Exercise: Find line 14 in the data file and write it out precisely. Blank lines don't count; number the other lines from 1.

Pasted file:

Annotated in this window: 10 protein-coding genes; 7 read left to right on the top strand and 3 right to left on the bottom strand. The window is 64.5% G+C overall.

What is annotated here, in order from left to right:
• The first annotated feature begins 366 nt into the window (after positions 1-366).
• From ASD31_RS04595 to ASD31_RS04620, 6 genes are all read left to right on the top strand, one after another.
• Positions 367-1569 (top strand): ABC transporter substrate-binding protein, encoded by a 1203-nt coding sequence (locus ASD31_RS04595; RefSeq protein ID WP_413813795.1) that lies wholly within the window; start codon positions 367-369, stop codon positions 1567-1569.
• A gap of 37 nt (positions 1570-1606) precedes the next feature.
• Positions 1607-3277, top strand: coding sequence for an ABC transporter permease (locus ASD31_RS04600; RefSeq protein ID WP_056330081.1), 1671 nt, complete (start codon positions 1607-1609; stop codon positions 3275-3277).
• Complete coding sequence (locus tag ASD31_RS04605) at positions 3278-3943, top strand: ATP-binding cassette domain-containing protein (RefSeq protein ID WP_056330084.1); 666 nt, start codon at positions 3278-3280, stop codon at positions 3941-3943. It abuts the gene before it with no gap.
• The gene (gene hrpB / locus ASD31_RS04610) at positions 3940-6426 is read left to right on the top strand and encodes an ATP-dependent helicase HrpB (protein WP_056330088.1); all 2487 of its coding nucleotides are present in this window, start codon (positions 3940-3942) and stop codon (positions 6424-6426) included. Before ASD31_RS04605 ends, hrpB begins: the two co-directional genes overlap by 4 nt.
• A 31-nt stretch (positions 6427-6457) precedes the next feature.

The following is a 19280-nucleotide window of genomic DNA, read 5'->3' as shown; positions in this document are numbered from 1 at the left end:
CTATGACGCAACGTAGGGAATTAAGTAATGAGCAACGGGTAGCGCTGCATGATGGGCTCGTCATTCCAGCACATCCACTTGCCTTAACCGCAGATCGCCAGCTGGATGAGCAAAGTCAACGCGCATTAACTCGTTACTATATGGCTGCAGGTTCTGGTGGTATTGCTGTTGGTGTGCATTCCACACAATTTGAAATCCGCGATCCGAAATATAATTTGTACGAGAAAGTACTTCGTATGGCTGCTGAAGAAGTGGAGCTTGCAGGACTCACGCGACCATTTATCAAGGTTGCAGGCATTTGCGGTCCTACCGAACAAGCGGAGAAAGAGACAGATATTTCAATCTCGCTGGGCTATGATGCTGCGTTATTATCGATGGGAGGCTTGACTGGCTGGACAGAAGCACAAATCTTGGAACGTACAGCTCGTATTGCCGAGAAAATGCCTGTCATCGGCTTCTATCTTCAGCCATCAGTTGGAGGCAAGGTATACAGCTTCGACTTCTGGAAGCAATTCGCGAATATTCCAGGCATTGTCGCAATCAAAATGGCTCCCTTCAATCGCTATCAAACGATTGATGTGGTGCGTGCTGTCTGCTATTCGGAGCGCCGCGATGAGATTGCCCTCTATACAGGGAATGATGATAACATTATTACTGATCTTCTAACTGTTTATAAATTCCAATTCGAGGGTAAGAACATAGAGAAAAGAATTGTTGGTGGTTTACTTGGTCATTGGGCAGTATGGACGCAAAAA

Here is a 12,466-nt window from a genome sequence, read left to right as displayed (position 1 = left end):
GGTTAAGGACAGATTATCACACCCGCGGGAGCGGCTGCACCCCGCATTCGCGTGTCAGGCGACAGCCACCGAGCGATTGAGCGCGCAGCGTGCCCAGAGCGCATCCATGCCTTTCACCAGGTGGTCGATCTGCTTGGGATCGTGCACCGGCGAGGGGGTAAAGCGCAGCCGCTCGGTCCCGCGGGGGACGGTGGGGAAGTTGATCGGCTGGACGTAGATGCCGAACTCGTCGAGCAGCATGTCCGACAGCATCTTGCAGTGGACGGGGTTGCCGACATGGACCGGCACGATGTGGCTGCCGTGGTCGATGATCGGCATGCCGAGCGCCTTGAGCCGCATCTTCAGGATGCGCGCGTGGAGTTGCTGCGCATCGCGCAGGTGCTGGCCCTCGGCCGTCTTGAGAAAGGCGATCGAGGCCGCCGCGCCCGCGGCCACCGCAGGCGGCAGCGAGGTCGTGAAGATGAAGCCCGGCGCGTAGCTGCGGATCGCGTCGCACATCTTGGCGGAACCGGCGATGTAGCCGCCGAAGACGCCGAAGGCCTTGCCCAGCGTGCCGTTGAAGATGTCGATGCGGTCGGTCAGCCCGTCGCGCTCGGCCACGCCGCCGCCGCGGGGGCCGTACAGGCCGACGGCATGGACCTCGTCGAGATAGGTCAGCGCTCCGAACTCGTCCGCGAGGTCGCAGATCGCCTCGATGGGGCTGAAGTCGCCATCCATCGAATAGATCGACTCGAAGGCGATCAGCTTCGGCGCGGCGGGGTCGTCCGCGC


GGTTAAGGACAGATTATCACACCCGCGGGAGCGGCTGCACCCCGCATTCGCGTGTCAGGCGACAGCCACCGAGCGATTGAGCGCGCAGCGTGCCCAGAGCGCATCCATGCCTTTCACCAGGTGGTCGATCTGCTTGGGATCGTGCACCGGCGAGGGGGTAAAGCGCAGCCGCTCGGTCCCGCGGGGGACGGTGGGGAAGTTGATCGGCTGGACGTAGATGCCGAACTCGTCGAGCAGCATGTCCGACAGCATCTTGCAGTGGACGGGGTTGCCGACATGGACCGGCACGATGTGGCTGCCGTGGTCGATGATCGGCATGCCGAGCGCCTTGAGCCGCATCTTCAGGATGCGCGCGTGGAGTTGCTGCGCATCGCGCAGGTGCTGGCCCTCGGCCGTCTTGAGAAAGGCGATCGAGGCCGCCGCGCCCGCGGCCACCGCAGGCGGCAGCGAGGTCGTGAAGATGAAGCCCGGCGCGTAGCTGCGGATCGCGTCGCACATCTTGGCGGAACCGGCGATGTAGCCGCCGAAGACGCCGAAGGCCTTGCCCAGCGTGCCGTTGAAGATGTCGATGCGGTCGGTCAGCCCGTCGCGCTCGGCCACGCCGCCGCCGCGGGGGCCGTACAGGCCGACGGCATGGACCTCGTCGAGATAGGTCAGCGCTCCGAACTCGTCCGCGAGGTCGCAGATCGCCTCGATGGGGCTGAAGTCGCCATCCATCGAATAGATCGACTCGAAGGCGATCAGCTTCGGCGCGGCGGGGTCGTCCGCGC